In our scriptures, it is said that there are four kinds of horses: excellent ones, good ones, poor ones and bad ones. The best horse will run slow and fast, right and left, at the driver's will, before it sees the shadow of the whip; the second best will run as well as the first one, just before the whip reaches its skin; the third one will run when it feels pain on its body; the fourth will run after the pain penetrates to the marrow of its bones.
You can imagine how difficult it is for the fourth one to learn to run.
When we hear this story, almost all of us want to be the best horse. If it is impossible, to be the best one, we want to be the second best.' But this is a mistake, Master Suzuki says. When you learn too easily, you're tempted not to work hard, not to penetrate to the marrow of a practice.
If you study calligraphy, you will find that those who are not so clever usually become the best calligraphers. Those who are very clever with their hands often encounter great difficulty after they have reached a certain stage. This is also true in art, and in life.' The best horse, according to Suzuki, may be the worst horse. And the worst horse can be the best, for if it perseveres, it will have learned whatever it is practicing all the way to the marrow of its bones.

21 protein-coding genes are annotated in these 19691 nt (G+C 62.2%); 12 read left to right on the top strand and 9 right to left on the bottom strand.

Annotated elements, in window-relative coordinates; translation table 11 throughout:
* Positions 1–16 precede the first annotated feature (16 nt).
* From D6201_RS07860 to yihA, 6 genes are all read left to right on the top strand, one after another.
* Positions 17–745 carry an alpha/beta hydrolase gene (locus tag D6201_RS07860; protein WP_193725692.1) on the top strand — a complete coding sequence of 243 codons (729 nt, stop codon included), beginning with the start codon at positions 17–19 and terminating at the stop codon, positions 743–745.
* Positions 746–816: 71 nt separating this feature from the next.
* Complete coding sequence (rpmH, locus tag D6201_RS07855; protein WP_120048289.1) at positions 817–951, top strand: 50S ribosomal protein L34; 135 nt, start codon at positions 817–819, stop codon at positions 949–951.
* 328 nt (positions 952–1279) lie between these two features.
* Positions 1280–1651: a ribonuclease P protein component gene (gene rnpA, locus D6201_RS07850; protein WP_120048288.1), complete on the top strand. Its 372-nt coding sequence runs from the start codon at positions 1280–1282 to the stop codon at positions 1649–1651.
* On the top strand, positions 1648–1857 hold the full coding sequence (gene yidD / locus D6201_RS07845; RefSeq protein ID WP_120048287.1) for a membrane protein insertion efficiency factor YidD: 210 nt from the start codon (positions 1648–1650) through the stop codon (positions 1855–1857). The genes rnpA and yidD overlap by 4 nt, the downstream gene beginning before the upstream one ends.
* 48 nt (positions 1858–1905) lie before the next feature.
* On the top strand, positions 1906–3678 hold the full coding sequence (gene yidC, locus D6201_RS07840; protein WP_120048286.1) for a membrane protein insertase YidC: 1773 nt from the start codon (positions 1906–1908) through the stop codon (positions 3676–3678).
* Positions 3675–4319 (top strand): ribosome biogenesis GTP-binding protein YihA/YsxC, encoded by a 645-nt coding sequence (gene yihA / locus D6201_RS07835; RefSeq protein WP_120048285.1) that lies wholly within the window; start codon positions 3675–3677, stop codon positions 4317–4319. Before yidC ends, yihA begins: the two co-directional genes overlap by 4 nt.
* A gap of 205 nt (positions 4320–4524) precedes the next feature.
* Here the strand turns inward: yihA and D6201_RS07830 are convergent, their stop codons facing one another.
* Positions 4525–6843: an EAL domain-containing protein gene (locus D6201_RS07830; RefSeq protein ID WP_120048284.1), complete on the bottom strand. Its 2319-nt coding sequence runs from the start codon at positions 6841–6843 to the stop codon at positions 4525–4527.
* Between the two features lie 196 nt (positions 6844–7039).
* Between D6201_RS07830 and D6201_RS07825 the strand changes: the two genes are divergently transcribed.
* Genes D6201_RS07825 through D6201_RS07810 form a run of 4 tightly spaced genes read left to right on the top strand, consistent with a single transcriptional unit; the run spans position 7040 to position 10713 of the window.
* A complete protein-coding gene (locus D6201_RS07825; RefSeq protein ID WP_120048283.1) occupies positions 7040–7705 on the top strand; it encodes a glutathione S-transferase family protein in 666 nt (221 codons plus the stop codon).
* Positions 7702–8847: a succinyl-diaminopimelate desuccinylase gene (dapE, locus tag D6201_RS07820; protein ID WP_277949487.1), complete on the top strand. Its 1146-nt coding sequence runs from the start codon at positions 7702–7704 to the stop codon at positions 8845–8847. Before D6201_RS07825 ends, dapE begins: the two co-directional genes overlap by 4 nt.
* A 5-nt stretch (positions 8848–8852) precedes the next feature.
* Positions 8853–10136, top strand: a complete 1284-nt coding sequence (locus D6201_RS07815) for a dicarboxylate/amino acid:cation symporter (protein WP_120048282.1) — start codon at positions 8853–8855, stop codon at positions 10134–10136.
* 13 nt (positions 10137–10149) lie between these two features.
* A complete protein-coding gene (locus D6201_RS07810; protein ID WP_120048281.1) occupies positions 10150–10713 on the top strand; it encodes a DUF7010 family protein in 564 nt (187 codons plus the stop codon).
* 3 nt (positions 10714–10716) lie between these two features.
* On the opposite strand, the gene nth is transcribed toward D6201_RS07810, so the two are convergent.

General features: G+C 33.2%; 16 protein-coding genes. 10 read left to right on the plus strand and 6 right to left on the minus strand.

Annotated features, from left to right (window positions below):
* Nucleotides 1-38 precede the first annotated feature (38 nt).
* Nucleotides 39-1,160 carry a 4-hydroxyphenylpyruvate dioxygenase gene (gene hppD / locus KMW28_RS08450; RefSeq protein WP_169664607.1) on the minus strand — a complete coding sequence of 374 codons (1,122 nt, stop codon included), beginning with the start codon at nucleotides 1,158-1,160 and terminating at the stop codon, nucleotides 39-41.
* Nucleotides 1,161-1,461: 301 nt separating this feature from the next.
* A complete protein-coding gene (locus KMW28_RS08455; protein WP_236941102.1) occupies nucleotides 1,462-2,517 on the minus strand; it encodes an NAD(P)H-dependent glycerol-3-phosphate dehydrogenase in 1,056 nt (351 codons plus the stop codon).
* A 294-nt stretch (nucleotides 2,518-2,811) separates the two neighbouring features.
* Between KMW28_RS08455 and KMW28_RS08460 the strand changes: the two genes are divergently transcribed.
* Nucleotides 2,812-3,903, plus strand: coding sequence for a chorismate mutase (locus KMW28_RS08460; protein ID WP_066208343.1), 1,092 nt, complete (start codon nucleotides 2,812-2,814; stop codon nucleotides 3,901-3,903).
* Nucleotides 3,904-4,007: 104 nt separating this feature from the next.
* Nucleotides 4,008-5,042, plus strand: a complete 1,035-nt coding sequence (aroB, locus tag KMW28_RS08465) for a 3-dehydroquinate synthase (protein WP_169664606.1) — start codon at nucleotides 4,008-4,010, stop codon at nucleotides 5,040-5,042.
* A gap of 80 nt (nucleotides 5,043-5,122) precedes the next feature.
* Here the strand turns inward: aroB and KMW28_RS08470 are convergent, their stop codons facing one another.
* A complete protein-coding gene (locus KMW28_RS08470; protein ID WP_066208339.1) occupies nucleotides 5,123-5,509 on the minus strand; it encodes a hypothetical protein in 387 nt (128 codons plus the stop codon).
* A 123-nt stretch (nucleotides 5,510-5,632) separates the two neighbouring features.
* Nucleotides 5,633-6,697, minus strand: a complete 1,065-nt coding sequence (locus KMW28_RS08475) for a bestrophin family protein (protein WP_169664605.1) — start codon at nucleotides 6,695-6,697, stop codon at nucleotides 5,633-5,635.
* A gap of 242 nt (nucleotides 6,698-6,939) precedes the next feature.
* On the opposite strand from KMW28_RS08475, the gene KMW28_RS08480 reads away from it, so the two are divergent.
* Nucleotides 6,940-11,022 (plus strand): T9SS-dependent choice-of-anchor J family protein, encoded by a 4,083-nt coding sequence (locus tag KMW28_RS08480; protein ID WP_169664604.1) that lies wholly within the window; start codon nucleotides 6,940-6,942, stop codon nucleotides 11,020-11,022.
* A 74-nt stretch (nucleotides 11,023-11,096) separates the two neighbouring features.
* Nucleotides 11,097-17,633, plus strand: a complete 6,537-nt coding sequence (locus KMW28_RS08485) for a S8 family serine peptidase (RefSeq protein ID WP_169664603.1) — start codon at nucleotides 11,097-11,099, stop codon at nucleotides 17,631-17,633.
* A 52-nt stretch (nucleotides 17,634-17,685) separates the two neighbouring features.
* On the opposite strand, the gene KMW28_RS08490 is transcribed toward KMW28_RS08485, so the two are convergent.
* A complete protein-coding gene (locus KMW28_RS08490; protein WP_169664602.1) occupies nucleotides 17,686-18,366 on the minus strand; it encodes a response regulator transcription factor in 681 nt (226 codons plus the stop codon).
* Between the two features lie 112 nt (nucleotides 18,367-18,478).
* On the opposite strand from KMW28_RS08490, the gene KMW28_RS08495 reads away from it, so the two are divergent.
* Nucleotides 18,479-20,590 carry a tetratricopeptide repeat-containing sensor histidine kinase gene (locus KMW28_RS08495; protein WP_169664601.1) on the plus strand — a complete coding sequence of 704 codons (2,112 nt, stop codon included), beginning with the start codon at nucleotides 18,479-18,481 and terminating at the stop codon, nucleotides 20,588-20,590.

Jan 15, 2007
From Mastery: The Keys to Success and Long-Term Fulfillment by George Leonard: